The completely randomized design was used with four replicates. Data were statistically analyzed using analysis of variance (ANOVA) according to the statistical package MSTAT-C (Michigan State University, East Lansing, MI, USA). Probabilities of significance among treatments (crops) and LSD () were used to compare means among treatments.
3. Results and Discussion
Results of this study showed that the green fodder with lush vegetation can be produced in 8 days from planting to harvest using hydroponic technique especially for cowpea and barley crops (Figure 3). Significant differences among tested crops were found in green and dry matter yields (Table 1). Highest values in green fresh yields were recorded in cowpea followed by barley, alfalfa, sorghum, and wheat, respectively (Table 1). However, the differences between the crops barley, cowpea, and alfalfa in green fresh fodder yields were not significant. Genotypic variations in forage yields have been reported for different cereal and legume crops . Average green forage yields were 217, 200, 194, 145, and 131 tons/ha for one production cycle (8 days), for cowpea, barley, alfalfa, sorghum, and wheat, respectively (Table 1). A total possible green fodder yield of 5425 and 5000 tons ha−1 year−1 can be achieved with the hydroponic system (with 25 harvests per year) for cowpea and barley, respectively. Al-Karaki  has reported that forage barley grown hydroponically yielded 5600 tons ha−1 year−1 under irrigation with tap water.
Results of this study have shown that the dry fodder yield of alfalfa was greatly reduced in comparison to other tested crops (Table 1). This can be attributed to the high moisture content in alfalfa green fodder in comparison to other tested crops (91.8% for alfalfa versus 83, 85, 81, and 82.5% for barley, cowpea, sorghum, and wheat, resp.) (Table 1). Barley and cowpea had produced significantly higher dry fodder yields than other tested crops. However, no significant differences between cowpea and barley in dry fodder yields were noted.
Fresh green fodder to initial planted seeds weight ratio values were significantly higher in the alfalfa crop than the other four crops (11.5 for alfalfa versus 7.0 and 5.5 for barley and cowpea, resp.), with no significant differences between barley and cowpea (Table 1). Similar or lower values were obtained by researchers on other studies on barley crop [2, 3, 12].
Water is one of the basic requirements for seed germination and seedling growth as it is essential for enzyme activation, reserve storage breakdown, translocation, and use in seed germination and seedling growth . Hydroponically produced fodder was found to enhance the efficiency of water use (WUE). Bradley and Marulanda  reported that hydroponic green fodder production technique requires only about 10–20% of the water needed to produce the same amount of crop in soil culture. While Al-Karaki and Al-Momani  reported that only 3–5% of water is needed to produce the same amount of fodder in comparison to that produced under field conditions. In this study, barley and cowpea crops were found to use water more efficiently than the other tested crops when used only 1.55 and 1.58 m3 water, respectively, to produce 1 ton of hydroponic green fodder in comparison to 1.71, 1.80, and 1.92 m³ water in sorghum, wheat, and alfalfa, respectively (Table 2). Similar data were reported by other researchers [3, 6].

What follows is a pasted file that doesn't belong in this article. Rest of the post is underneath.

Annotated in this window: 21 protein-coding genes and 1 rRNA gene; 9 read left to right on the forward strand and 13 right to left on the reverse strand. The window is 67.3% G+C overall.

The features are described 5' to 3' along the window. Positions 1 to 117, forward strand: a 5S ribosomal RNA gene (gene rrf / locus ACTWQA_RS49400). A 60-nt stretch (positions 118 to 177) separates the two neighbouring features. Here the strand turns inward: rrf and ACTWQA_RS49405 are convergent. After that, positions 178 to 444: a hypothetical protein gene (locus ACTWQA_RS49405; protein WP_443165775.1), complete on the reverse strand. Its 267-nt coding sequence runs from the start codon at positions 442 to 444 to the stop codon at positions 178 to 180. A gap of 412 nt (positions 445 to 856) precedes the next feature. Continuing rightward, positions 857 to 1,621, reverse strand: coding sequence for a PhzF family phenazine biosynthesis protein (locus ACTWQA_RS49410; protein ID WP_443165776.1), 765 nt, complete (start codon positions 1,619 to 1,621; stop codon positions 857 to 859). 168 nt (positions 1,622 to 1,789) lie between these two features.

Producing green fodders under hydroponic conditions is a highly efficient process in terms of water saving when compared to field production of green fodders. When comparison is made with barley and alfalfa crops grown under field conditions, Al-Karaki and Al-Momani  reported that water use efficiency (WUE) of only 14 and 12 Kg forage fresh matter/m³ water for field irrigated barley and alfalfa, respectively, compared to that of 645 and 521 kg fresh matter/m3 water in barley and alfalfa obtained in this study, respectively (Table 2). This is a tremendous improvement in WUE and indicated that hydroponic system could play a significant role in improving water use efficiency in countries that suffer from scarcity of water like Jordan and GCC countries.
From results of this study, it can be concluded that the barley and cowpea crops showed better fodder production and WUE under hydroponic conditions than the other tested crops. However, barley crop is considered the best choice that can be used for production of hydroponic green fodder with less water consumption; especially seeds of this crop are mostly available in the market at lower price than others which reduce the cost of hydroponic fodder production.
The senior author is grateful to the Arabian Gulf University (AGU)/Bahrain for providing the facilities to conduct this research during his assignment with AGU.